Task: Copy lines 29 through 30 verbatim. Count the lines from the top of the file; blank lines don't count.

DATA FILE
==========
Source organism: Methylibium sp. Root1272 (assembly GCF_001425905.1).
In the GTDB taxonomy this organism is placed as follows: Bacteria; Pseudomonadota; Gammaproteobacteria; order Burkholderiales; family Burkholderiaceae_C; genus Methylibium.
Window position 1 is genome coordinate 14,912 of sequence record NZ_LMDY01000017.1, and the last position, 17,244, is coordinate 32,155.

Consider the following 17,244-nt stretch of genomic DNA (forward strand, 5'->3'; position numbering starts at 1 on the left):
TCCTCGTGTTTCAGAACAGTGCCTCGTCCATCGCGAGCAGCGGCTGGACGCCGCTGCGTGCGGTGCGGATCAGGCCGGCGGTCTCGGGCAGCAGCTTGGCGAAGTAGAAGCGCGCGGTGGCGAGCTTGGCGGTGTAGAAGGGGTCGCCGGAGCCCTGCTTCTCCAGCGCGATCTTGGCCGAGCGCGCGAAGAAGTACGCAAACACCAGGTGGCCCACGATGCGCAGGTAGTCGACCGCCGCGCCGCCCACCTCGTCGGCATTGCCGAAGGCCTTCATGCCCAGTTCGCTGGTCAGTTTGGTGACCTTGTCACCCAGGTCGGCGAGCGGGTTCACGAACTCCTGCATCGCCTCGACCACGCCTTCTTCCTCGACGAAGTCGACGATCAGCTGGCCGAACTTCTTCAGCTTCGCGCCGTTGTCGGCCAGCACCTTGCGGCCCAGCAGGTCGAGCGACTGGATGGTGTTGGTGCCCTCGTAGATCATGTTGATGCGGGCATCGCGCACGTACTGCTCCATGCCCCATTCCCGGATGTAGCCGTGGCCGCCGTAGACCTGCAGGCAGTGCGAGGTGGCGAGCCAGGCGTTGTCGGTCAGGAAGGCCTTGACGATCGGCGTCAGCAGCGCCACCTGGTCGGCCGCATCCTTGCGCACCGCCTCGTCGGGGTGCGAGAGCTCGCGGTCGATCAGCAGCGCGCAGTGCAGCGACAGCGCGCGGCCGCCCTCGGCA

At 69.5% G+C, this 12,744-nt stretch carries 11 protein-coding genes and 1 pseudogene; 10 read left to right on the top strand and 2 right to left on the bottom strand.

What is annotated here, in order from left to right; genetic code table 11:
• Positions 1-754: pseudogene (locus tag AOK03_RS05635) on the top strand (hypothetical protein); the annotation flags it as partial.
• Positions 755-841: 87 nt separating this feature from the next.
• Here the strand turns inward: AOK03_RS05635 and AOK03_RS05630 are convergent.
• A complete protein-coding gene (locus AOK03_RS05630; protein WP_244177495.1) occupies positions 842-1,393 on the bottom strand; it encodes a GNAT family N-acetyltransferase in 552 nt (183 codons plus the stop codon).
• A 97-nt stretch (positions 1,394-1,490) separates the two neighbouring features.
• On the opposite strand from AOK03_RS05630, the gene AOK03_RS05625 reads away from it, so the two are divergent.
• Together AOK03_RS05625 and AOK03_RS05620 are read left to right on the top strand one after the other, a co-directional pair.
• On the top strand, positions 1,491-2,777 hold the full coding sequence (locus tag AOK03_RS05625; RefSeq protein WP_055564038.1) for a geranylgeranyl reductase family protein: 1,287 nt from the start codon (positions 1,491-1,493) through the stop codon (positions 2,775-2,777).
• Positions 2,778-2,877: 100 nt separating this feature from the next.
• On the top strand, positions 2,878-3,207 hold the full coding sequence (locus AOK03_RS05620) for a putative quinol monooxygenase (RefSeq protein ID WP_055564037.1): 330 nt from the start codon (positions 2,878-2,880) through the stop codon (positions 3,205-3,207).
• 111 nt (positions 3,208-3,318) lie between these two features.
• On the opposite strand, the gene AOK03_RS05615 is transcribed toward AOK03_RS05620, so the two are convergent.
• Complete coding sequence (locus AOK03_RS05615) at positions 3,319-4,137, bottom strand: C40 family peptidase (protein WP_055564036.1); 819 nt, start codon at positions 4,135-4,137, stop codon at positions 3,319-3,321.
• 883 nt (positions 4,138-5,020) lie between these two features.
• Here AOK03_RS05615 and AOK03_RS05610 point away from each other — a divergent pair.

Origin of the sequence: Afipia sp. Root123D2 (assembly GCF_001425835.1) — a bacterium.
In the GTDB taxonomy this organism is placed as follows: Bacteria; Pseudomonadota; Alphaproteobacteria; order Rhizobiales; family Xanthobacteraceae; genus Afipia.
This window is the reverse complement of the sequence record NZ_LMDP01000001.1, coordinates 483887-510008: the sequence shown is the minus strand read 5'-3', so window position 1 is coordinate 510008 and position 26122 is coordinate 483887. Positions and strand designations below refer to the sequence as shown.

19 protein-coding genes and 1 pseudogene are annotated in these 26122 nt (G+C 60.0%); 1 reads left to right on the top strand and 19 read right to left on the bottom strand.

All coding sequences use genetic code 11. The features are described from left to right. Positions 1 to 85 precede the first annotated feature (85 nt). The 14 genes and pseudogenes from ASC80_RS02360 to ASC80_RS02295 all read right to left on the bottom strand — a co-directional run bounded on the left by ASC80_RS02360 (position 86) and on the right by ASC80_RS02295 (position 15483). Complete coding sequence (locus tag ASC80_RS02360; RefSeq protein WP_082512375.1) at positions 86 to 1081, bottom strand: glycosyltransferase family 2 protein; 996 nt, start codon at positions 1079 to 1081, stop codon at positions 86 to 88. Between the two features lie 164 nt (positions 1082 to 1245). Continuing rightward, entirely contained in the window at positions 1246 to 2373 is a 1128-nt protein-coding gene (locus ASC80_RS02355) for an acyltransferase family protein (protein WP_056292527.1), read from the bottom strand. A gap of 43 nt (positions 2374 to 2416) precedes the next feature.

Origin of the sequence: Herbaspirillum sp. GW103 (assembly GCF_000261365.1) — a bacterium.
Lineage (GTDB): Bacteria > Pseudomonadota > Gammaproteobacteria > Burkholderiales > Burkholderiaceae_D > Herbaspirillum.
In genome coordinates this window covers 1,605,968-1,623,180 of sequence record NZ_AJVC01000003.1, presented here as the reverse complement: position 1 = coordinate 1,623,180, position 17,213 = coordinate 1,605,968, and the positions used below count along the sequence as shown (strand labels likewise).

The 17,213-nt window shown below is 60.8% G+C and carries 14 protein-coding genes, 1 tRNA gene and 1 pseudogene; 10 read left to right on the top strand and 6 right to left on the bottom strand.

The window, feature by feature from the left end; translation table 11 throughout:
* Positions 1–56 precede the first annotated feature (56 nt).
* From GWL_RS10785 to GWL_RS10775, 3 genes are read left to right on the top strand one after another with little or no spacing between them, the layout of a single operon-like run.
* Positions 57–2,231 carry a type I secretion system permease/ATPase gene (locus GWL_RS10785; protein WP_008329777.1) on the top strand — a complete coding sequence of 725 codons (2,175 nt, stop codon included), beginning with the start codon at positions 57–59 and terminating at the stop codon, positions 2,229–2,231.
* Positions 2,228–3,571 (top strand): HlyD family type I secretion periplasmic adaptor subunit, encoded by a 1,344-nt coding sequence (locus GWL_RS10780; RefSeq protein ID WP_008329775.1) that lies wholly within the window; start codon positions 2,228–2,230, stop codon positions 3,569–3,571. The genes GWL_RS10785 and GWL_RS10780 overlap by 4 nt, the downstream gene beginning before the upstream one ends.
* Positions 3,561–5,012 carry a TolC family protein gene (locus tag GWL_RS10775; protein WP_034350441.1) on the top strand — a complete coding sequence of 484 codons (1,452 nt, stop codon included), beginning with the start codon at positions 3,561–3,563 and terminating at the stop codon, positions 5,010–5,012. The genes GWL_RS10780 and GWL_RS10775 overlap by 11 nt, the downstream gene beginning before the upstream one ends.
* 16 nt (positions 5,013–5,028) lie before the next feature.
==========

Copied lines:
Lineage (GTDB): Bacteria > Pseudomonadota > Gammaproteobacteria > Burkholderiales > Burkholderiaceae_D > Herbaspirillum.
In genome coordinates this window covers 1,605,968-1,623,180 of sequence record NZ_AJVC01000003.1, presented here as the reverse complement: position 1 = coordinate 1,623,180, position 17,213 = coordinate 1,605,968, and the positions used below count along the sequence as shown (strand labels likewise).